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Getting Real




Sunset -- or is Lucifer falling, best loved of the Most High, the most beautiful, whose name bears light, plummeting through time? My friends and I are high on 'awa root, a traditional intoxicant in this part of the world. We've been drinking for hours, and the walk down Kapahulu Avenue is mythic, the sky a rip-slash of red clouds, green air and high volcanic haze of parrot feathers, heaven in a gold cage. This visionary evening inspires me to talk about metaphor. The old guys I'm with are convinced I was born crazy, "fizzy in the head," they say, and their stony faces break with laughter as I quote Goethe's Faust, Part One ('Marthens Garten'), 'Name ist Schall und Rauch, umnebelnd Himmelsglut.'

The five elderly men, as one, begin making guttural sounds, choking and gagging. "Names are noise and smoke, obscuring heaven's light," I translate. This makes sense to them, and we continue on our way in silence. When we come to the sea, there is the bearer of light, gigantic and red on the horizon, a single heartbeat. Down and down, this puzzle of fire, atom by atom smashing into light, falls into darkness. What the day has left touches the old men, and they begin to speak in metaphor, reciting lines from the opening passage of the Kumulipo, an ancient Hawaiian chant on the origin of life: "Night gives birth. Darkness born of darkness. Born to darkness are the eternal spirits. Night is the womb."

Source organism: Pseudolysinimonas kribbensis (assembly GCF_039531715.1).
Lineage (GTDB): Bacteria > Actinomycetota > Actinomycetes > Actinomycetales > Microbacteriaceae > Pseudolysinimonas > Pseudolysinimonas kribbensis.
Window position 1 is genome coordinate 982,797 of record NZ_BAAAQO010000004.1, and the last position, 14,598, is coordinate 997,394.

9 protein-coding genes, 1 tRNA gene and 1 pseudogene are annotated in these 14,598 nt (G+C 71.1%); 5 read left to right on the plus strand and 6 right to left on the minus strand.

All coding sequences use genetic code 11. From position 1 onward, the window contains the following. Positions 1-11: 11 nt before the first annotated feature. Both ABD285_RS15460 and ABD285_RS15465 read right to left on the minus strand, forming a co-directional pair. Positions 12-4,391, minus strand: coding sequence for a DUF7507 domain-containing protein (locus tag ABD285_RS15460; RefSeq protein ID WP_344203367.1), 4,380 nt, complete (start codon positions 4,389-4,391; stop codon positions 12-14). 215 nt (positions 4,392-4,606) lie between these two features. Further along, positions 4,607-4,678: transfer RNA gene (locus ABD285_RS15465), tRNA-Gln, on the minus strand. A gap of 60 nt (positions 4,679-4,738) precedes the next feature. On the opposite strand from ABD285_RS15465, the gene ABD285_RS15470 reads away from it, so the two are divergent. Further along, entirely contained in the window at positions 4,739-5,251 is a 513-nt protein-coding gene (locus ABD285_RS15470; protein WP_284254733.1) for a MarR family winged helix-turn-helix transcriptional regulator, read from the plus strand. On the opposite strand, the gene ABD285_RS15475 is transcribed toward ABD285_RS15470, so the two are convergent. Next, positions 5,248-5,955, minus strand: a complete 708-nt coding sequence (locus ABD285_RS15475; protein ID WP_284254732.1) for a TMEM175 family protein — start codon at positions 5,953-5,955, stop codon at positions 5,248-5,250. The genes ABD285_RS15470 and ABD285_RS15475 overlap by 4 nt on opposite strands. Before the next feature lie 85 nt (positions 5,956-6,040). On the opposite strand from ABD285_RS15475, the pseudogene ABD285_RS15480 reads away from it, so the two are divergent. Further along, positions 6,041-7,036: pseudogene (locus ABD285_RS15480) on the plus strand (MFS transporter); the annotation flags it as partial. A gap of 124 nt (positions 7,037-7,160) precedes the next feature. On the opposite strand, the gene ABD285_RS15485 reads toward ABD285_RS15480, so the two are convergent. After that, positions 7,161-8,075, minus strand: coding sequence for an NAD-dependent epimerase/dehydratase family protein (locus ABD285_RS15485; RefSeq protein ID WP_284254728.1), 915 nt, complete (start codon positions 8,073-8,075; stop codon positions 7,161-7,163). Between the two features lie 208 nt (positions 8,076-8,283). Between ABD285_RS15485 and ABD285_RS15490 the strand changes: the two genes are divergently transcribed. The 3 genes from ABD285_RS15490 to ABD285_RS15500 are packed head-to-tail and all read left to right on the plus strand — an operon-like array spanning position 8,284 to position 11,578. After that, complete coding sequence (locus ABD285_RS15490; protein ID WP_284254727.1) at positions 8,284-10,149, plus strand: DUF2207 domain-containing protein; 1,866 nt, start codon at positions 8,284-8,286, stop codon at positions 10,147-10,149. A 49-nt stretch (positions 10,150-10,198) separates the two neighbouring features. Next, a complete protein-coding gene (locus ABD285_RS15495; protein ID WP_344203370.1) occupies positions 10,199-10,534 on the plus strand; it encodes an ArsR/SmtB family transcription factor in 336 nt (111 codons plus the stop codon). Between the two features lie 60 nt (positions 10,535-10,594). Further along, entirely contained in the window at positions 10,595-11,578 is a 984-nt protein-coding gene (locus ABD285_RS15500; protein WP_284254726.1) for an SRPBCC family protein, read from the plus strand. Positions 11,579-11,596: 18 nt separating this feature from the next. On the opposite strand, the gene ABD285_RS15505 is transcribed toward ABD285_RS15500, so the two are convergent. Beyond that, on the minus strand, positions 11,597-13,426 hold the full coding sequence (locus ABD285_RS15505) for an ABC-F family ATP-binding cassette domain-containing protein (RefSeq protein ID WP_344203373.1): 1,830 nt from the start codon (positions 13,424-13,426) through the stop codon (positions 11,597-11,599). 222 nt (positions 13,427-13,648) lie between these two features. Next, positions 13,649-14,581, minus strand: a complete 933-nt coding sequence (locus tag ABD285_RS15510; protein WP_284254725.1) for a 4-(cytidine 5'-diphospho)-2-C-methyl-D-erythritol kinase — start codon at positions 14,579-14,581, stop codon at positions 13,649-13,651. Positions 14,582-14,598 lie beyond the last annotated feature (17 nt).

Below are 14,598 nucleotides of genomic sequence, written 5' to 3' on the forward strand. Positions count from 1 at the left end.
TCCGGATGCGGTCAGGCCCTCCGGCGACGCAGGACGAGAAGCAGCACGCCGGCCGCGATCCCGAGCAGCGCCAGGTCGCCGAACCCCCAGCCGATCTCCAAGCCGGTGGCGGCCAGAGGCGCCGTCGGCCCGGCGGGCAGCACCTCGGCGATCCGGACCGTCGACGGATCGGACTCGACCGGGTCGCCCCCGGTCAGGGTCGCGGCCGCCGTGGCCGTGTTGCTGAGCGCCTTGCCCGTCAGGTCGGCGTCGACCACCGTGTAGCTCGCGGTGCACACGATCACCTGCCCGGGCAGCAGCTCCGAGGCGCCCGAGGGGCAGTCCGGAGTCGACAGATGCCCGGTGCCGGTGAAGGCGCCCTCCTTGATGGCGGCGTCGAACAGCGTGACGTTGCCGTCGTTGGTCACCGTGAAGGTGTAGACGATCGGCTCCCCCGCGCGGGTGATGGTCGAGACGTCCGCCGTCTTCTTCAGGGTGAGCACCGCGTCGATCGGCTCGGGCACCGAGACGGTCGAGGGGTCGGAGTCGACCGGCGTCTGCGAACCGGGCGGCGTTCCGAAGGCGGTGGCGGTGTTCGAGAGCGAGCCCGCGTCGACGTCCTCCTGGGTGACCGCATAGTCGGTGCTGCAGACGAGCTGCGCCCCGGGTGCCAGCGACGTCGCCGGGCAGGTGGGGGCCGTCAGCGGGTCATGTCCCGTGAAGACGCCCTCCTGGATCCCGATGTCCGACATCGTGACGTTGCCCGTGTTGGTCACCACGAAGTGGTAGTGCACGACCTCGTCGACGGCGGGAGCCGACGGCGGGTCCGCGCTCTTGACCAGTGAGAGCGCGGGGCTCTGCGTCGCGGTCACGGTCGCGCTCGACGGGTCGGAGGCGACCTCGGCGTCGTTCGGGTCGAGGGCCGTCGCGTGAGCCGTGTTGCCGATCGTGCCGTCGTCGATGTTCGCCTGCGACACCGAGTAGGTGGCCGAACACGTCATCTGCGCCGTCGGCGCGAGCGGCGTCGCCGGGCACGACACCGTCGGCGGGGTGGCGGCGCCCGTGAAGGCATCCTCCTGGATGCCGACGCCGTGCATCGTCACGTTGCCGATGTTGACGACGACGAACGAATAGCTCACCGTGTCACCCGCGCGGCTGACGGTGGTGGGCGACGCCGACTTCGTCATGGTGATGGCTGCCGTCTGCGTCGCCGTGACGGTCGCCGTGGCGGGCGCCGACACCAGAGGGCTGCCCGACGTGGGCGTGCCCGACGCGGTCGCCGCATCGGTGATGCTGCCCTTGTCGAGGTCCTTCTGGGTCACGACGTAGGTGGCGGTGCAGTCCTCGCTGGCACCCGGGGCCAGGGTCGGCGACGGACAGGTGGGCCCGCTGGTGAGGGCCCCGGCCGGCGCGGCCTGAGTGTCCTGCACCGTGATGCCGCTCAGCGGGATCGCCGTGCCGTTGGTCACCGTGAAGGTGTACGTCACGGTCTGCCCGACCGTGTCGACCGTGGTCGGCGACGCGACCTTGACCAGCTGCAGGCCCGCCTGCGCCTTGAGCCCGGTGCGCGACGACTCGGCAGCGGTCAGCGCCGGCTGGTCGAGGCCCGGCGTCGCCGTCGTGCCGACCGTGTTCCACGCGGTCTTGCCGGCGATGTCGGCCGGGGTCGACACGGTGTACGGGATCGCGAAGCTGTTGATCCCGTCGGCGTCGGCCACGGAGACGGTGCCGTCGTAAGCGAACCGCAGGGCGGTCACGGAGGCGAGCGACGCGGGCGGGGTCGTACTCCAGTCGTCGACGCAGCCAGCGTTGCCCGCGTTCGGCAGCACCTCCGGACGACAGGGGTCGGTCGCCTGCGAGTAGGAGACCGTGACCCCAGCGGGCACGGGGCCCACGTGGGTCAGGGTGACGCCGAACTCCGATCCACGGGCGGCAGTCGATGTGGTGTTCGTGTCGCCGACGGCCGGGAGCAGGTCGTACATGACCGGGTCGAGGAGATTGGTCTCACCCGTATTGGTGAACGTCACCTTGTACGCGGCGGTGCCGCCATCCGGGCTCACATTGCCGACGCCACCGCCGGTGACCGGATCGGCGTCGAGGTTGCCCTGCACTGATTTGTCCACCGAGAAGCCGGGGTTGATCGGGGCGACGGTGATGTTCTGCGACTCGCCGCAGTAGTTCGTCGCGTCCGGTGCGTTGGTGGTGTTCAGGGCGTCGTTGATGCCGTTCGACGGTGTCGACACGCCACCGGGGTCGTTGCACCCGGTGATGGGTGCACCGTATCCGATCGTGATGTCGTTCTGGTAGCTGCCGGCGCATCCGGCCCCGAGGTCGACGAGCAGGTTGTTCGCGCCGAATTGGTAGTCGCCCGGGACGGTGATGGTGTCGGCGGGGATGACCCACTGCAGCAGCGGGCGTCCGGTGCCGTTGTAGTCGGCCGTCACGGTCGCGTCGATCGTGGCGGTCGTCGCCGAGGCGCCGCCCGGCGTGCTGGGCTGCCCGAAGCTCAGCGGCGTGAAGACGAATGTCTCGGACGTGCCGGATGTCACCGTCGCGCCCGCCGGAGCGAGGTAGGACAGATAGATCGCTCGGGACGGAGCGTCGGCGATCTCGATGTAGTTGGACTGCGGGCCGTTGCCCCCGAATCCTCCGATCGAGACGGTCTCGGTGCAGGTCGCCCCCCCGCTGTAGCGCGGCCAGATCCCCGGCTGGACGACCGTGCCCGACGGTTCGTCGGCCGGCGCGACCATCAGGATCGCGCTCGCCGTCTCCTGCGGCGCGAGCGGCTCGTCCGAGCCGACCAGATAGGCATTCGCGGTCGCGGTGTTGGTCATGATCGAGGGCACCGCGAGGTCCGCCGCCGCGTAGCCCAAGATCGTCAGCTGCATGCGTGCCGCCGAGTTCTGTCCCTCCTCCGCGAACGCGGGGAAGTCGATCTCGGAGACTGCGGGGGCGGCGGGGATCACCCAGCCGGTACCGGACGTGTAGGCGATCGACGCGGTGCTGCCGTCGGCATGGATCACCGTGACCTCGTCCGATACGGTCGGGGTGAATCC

In logic, metaphor is "contradictio in adiecto," a contradiction in terms, a semiotic provocation of reason and convention. "All the world's a stage, and all the men and women merely players," says the Bard in "As You Like It." Then -- who is the audience?

You who are who, the who that whispers near me as the glass doors of the sky open to the stars, do you realize, and if so why did you cast us to realize, that our humanity itself is metaphor? We are creaturely spirits, physical dreams, noetic actors of biophysical programs staged in the dimly-lit theater of the Uncertainty Principle.

Metaphor is self-expression that checks the validity of our own paradoxical existence. That is why we tell stories, that is why the white whale, the Bible salesman who steals the gimp's wooden leg, the king who finds the elixir of immortality and loses it to a sea monster -- the more outrageous the better to justify with poetic reverence this larger narrative of the brightest and most beautiful fallen into darkness.